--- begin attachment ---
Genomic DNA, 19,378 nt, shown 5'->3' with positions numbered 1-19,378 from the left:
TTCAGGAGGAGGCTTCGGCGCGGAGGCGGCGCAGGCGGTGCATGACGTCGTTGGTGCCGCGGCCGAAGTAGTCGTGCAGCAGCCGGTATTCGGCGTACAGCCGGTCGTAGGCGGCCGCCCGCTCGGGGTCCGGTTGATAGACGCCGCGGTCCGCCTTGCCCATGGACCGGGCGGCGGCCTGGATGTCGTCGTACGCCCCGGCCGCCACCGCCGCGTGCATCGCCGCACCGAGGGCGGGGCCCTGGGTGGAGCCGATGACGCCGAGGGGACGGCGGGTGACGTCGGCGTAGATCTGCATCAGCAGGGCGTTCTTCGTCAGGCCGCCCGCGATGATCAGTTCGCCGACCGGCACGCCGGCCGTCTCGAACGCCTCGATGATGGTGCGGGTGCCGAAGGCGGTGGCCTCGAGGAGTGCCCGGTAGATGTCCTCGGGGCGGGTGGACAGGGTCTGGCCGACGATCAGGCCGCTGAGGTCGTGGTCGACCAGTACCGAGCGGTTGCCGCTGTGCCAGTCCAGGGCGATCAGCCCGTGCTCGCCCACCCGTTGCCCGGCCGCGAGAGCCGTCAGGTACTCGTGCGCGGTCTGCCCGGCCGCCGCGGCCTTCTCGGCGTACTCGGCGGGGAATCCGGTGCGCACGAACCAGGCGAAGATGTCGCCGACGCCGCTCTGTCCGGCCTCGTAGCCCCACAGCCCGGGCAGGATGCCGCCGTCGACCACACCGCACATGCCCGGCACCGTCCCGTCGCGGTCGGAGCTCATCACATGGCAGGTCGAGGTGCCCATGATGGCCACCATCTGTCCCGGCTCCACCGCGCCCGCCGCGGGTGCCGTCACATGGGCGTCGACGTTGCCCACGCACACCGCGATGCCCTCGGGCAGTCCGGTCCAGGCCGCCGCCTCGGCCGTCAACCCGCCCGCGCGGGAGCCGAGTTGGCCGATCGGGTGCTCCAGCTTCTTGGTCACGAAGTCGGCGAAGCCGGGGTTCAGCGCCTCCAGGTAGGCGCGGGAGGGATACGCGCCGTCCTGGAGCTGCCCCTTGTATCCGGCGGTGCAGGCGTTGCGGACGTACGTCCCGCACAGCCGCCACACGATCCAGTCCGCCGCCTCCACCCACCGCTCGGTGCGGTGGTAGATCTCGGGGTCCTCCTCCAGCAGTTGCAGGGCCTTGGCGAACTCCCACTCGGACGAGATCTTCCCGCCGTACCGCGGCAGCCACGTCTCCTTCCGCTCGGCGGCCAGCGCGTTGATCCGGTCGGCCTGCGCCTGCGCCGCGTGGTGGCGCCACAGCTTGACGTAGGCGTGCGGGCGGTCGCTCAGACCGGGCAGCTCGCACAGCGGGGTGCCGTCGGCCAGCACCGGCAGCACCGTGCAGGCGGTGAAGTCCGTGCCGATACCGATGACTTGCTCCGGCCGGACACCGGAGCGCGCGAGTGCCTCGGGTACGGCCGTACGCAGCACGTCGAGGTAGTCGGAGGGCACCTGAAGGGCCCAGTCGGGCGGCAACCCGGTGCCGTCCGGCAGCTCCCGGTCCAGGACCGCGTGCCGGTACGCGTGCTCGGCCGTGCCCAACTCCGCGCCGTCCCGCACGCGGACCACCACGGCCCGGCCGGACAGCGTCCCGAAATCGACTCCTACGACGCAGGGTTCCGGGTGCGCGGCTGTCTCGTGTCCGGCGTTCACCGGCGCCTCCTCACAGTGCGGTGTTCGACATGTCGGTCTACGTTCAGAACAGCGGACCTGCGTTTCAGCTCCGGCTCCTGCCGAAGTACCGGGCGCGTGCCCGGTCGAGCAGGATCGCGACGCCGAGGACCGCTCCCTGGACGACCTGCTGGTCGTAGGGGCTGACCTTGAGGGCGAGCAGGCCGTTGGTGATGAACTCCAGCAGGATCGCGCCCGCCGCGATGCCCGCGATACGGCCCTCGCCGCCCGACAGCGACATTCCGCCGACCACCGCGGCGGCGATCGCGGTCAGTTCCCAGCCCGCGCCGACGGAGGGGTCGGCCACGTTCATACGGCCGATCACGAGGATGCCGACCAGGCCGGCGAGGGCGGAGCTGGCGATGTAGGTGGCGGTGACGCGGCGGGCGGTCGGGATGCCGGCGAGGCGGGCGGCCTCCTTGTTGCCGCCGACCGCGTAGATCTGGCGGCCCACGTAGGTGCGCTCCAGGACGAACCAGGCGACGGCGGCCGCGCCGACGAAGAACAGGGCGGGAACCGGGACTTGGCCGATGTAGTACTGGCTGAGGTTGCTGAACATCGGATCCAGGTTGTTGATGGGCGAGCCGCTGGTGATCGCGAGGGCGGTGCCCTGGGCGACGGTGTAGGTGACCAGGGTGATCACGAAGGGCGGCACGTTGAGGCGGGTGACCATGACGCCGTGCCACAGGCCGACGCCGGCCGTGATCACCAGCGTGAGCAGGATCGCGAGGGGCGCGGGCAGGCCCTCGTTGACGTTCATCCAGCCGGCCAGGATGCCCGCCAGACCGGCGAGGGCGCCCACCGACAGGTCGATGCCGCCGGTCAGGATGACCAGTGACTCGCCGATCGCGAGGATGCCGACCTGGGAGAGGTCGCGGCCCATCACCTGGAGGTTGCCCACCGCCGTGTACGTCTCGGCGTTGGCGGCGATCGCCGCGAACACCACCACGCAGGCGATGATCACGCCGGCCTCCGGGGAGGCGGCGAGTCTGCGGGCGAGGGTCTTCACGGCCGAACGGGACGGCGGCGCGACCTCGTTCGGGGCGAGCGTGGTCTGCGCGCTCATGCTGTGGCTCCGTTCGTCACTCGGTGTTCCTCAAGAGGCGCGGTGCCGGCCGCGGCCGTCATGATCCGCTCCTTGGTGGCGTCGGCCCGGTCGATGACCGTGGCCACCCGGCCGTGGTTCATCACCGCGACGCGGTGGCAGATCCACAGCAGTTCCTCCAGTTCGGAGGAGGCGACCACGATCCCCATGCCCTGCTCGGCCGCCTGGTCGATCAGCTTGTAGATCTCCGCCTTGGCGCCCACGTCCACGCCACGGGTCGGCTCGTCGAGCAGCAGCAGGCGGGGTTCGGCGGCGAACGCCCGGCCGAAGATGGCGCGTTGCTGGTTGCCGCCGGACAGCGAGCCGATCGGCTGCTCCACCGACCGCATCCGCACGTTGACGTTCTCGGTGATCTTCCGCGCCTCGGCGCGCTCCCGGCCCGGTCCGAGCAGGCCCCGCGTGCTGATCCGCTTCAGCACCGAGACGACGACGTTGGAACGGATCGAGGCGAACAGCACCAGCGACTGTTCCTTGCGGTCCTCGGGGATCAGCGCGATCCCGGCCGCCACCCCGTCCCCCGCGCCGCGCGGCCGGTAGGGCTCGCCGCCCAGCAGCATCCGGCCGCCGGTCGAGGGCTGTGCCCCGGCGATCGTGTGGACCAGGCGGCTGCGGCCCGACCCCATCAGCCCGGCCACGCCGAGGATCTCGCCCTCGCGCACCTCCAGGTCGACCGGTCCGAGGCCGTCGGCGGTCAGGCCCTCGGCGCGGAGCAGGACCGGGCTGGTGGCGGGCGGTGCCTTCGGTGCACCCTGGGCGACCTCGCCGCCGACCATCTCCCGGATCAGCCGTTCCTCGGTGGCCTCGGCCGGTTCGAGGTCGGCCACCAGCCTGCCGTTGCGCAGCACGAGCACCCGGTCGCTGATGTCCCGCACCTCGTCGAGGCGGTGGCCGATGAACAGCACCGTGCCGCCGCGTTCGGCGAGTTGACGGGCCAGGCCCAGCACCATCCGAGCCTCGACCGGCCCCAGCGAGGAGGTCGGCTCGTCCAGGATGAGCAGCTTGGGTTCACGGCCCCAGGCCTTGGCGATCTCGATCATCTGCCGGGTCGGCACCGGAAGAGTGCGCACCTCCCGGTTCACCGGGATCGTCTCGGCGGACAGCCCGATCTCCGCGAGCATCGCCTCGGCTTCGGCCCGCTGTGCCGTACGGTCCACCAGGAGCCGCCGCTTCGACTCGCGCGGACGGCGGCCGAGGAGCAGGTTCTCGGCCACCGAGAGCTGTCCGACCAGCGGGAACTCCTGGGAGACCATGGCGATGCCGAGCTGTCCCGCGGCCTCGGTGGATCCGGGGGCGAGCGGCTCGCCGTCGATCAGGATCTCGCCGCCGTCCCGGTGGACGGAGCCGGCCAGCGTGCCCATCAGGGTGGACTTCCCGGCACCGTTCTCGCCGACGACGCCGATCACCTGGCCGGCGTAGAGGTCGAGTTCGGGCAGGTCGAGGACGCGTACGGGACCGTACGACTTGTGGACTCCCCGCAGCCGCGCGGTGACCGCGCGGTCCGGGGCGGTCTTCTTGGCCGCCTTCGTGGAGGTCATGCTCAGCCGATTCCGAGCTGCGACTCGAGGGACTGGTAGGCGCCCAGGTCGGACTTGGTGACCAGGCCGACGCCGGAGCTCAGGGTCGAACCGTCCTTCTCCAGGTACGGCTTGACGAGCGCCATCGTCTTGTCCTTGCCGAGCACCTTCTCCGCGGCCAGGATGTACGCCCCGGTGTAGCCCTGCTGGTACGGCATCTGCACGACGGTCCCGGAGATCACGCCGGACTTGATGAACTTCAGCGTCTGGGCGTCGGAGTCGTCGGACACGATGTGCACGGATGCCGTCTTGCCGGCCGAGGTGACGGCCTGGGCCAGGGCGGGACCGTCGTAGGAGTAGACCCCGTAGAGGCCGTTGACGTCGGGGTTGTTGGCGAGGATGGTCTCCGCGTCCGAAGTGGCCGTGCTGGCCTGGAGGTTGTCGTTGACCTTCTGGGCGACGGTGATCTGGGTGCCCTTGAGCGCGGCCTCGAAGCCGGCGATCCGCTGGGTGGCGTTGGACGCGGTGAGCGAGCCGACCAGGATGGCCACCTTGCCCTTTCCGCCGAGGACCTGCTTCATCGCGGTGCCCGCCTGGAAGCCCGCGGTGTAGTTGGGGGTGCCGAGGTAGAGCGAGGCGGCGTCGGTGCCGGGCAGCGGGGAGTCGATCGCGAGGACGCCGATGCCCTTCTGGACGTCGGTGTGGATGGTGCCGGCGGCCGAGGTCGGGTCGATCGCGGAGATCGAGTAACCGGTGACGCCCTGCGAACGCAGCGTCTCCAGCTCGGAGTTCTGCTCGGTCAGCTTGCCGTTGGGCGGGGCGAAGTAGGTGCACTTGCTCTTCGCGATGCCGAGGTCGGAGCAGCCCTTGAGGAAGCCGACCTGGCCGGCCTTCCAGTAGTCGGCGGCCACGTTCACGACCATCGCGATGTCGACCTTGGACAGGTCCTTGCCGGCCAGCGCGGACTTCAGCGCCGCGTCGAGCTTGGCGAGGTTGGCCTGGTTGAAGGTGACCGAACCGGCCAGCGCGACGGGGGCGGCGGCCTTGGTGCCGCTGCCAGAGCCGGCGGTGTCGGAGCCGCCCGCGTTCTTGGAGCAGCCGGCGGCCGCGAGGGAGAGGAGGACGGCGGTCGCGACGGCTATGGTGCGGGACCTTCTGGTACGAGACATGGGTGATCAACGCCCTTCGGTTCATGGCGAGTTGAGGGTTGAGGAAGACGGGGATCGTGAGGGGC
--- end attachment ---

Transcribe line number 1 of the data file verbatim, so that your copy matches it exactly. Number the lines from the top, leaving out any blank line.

Genomic DNA, 19,378 nt, shown 5'->3' with positions numbered 1-19,378 from the left: